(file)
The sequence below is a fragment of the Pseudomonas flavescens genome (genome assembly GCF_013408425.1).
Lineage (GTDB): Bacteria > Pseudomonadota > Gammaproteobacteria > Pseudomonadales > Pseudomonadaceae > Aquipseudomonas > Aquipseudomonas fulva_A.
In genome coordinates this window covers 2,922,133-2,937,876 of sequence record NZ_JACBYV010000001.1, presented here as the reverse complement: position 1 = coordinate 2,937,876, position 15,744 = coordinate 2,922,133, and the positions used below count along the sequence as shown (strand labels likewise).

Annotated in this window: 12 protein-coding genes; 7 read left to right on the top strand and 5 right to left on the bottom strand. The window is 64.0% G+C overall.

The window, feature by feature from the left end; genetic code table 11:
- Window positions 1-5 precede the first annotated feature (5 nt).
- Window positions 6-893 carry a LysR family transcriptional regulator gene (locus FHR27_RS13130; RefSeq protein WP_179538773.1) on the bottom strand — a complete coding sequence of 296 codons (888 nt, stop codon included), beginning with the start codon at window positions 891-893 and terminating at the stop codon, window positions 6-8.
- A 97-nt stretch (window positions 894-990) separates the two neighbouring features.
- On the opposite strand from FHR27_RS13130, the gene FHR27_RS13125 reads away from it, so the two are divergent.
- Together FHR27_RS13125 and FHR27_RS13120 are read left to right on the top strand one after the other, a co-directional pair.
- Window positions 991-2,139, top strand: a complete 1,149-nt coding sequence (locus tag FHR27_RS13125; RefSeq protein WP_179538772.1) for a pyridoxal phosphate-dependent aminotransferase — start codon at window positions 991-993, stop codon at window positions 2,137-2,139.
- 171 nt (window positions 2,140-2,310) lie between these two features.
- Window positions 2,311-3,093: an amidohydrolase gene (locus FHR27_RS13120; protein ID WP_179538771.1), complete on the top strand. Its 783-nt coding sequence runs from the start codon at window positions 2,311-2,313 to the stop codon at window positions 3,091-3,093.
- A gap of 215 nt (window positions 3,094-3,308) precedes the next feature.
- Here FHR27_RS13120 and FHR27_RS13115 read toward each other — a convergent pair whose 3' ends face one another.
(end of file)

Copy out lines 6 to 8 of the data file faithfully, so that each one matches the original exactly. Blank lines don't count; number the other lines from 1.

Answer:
- Window positions 1-5 precede the first annotated feature (5 nt).
- Window positions 6-893 carry a LysR family transcriptional regulator gene (locus FHR27_RS13130; RefSeq protein WP_179538773.1) on the bottom strand — a complete coding sequence of 296 codons (888 nt, stop codon included), beginning with the start codon at window positions 891-893 and terminating at the stop codon, window positions 6-8.
- A 97-nt stretch (window positions 894-990) separates the two neighbouring features.